Please, steal these ideas for reforming the Secretary of State’s Office
Through legislative and administrative action, New Hampshire has a chance to strengthen and modernize the office
Campaigns are about ideas. This year, I heard thoughtful policy ideas from hundreds of lawmakers about how we can bring new accountability, modernization, and oversight to the Secretary of State’s Office.
I lost, but these ideas are more important – and, sometimes healthy competition surfaces good ideas that can transcend campaigns. In that spirit, here are a dozen specific, nonpartisan proposals I heard which could strengthen the work of the office. Any or all could be completed in the next two years without any significant new funds.
The first set of policies can be enacted by legislative action alone. The Secretary of State works as an officer of the legislative branch – that is, he works for legislators and not the other way around. Legislators could:
• Audit the SoS Office: The last SoS audit, 11 years ago, identified 30 significant deficiencies. An independent follow-up from the Legislative Budget Assistant is overdue. New legislators can require this, immediately.
• Require rulemaking from the SoS Office: Typically, state agencies submit formal rules to legislators to lay out their plans for how to operationalize laws. The Secretary of State’s Office declines, sometimes causing confusion for its customers and arbitrary interpretations of law.
• Fast-track town meeting blizzard fix: We shouldn’t risk a third year in a row with confusion between towns and the state if another blizzard hits – but the regular legislative calendar would solve a problem in May that we might face in March. This winter, legislative leaders could accelerate their consideration of legislation restoring some local control.
The second set of policies require only administrative action by the Secretary of State’s Office, without any new laws:
• New website: It must be secure; built in responsive design for mobile an tablet browsing; written in plain language, without broken links; and with clear and correct election results and sample ballots. Funds already are available in our Help America Vote Act-funded account which may be used for hardening election-related IT infrastructure like this.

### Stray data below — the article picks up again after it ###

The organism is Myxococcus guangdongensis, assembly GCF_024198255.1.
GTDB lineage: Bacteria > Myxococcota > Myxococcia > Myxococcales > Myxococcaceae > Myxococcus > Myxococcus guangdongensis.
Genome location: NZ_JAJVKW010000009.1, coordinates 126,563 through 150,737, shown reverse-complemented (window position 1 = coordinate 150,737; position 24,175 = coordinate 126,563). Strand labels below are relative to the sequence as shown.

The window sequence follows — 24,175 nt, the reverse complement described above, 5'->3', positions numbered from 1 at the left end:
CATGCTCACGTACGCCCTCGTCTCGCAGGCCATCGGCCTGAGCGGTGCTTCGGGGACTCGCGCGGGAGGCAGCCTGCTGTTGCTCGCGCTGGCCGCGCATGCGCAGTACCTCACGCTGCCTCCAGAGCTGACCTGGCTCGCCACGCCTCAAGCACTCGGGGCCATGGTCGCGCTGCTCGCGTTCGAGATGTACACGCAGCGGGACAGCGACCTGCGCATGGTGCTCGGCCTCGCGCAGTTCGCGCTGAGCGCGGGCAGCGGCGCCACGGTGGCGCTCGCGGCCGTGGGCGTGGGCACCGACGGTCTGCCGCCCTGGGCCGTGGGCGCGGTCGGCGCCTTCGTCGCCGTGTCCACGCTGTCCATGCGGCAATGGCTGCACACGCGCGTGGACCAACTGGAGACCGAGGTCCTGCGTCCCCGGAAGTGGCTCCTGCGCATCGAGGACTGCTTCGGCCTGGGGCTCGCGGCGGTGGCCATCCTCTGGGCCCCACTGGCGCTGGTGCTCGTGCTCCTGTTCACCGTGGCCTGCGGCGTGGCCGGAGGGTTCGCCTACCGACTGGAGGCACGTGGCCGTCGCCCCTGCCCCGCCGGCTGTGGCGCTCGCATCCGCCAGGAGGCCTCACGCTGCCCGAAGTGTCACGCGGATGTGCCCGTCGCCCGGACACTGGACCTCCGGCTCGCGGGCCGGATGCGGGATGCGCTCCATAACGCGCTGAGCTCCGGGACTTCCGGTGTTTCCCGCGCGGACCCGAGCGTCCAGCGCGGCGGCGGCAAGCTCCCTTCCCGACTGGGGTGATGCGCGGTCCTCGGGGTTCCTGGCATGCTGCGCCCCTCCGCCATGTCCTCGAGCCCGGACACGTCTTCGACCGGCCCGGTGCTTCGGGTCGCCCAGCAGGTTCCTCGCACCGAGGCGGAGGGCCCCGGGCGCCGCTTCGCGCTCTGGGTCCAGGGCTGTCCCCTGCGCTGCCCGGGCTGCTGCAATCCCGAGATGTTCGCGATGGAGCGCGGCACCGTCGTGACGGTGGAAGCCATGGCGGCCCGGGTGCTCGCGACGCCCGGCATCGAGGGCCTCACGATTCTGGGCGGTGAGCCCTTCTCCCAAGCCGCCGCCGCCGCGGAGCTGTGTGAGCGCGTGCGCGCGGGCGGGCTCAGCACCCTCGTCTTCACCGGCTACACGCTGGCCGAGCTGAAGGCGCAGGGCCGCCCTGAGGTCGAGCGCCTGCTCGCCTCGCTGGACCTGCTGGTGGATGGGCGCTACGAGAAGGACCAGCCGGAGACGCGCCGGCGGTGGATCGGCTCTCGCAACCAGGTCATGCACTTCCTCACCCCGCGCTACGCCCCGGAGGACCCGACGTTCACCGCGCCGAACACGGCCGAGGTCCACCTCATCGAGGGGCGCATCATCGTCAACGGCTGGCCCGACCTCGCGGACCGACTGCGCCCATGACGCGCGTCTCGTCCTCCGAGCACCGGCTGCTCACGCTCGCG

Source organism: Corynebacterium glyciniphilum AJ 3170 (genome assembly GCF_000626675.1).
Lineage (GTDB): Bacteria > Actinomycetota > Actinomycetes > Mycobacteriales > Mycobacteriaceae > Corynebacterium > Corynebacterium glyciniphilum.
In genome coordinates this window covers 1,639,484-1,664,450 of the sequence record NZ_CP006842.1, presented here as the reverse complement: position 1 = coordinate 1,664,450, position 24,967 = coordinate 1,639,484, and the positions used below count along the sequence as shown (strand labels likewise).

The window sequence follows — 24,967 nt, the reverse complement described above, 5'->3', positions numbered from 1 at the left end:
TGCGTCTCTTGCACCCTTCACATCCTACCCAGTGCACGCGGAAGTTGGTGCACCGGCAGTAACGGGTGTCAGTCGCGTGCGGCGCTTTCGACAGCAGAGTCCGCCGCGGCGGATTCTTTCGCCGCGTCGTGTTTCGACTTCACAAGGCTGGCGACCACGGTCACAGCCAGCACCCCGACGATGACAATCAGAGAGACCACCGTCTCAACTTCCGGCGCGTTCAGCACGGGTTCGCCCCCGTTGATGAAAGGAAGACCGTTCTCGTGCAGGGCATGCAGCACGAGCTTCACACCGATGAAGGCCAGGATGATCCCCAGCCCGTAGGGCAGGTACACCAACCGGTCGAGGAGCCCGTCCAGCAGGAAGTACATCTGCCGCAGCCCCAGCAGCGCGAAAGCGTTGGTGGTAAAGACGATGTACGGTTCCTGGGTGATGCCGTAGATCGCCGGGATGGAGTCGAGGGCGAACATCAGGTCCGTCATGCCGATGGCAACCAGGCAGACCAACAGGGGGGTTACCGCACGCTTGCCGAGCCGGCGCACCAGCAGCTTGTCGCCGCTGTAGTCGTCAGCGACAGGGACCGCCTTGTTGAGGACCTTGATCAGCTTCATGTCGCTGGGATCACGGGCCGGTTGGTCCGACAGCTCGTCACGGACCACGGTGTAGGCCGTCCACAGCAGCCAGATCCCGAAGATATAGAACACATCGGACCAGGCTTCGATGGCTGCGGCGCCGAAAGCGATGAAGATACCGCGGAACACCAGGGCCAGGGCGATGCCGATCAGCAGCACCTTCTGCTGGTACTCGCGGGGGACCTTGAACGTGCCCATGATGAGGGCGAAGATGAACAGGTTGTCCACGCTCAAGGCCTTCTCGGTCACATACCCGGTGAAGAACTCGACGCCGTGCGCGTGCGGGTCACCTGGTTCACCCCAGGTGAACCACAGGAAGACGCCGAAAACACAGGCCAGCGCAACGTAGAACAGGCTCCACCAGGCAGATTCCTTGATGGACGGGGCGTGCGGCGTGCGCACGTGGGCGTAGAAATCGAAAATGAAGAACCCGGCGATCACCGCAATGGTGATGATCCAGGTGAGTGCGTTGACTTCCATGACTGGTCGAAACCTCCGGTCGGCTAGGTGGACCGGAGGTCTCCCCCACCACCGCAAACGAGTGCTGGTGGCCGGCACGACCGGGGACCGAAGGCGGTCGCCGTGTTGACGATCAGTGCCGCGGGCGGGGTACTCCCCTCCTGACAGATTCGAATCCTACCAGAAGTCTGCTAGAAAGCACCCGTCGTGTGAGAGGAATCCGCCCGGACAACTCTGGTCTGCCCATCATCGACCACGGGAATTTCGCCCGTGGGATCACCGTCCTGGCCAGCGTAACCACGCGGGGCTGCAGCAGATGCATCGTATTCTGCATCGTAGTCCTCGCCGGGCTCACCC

• New ballot tabulators: 89.22 percent of New Hampshire ballots are counted by machines; many cities and towns have 15-year-old or older tabulators but are waiting for the SoS Office to allow certification of any currently-available replacement model.
• Publish customer service metrics for each of the seven SoS divisions: How many new businesses were established in New Hampshire last year? The year prior? How many incoming calls are satisfactorily resolved in each of the office’s divisions?
• End SoS testimony in favor (or against) controversial election law changes: The SoS Office’s recent advocacy for a specific and controversial legislative agenda is helping no one; legislators are better served by facts, not opinions. And Court orders regarding these laws must be followed, always.
Finally, is a set of policies requiring new laws:
• Nonpartisan redistricting commission to end gerrymandering: Our state has divided government, in which two parties share control until 2020, so it’s the perfect time to pass a redistricting plan fair to all. If it doesn’t pass now and either party sweeps in 2020, this chance may be lost for a decade.
• Oversight of spending financial settlements: Today, any funds won by the Attorney General’s Office in any civil judgment or settlement cannot be spent until the spending plan is authorized by the Fiscal Committee – but settlements won by the Secretary of State’s Bureau of Securities Regulation are exempt from this oversight. In the past decade, millions have been distributed by invitation only, without competitive bidding. RSA 7:6-e should be amended to include the Secretary of State’s Office too.
• Election audits: Nine in 10 New Hampshire ballots are counted by machines; a random or risk-limiting hand count audit of a small number of ballots in each election would strengthen integrity and deter attempts at interference.
• No-fault absentee voting and automatic voter registration: We’ve seen varied enforcement of New Hampshire’s current absentee ballot restrictions in recent elections. Dropping the convoluted restrictions on who can access an absentee ballot would bring New Hampshire in line with the 31 states that allow this, including Maine and Vermont. Adding automatic voter registration would clean up our voter rolls, shorten Election Day lines, and save town and city money spent on data entry. Fifteen states, including Vermont and Massachusetts, have passed it across party lines.
It was my privilege to run for this office. I hope the ideas which this campaign surfaced continue to march forward, and I’m ready to help that effort as a private citizen in any way I can.
Colin Van Ostern of Concord is a former executive councilor who was a candidate for secretary of state in 2018.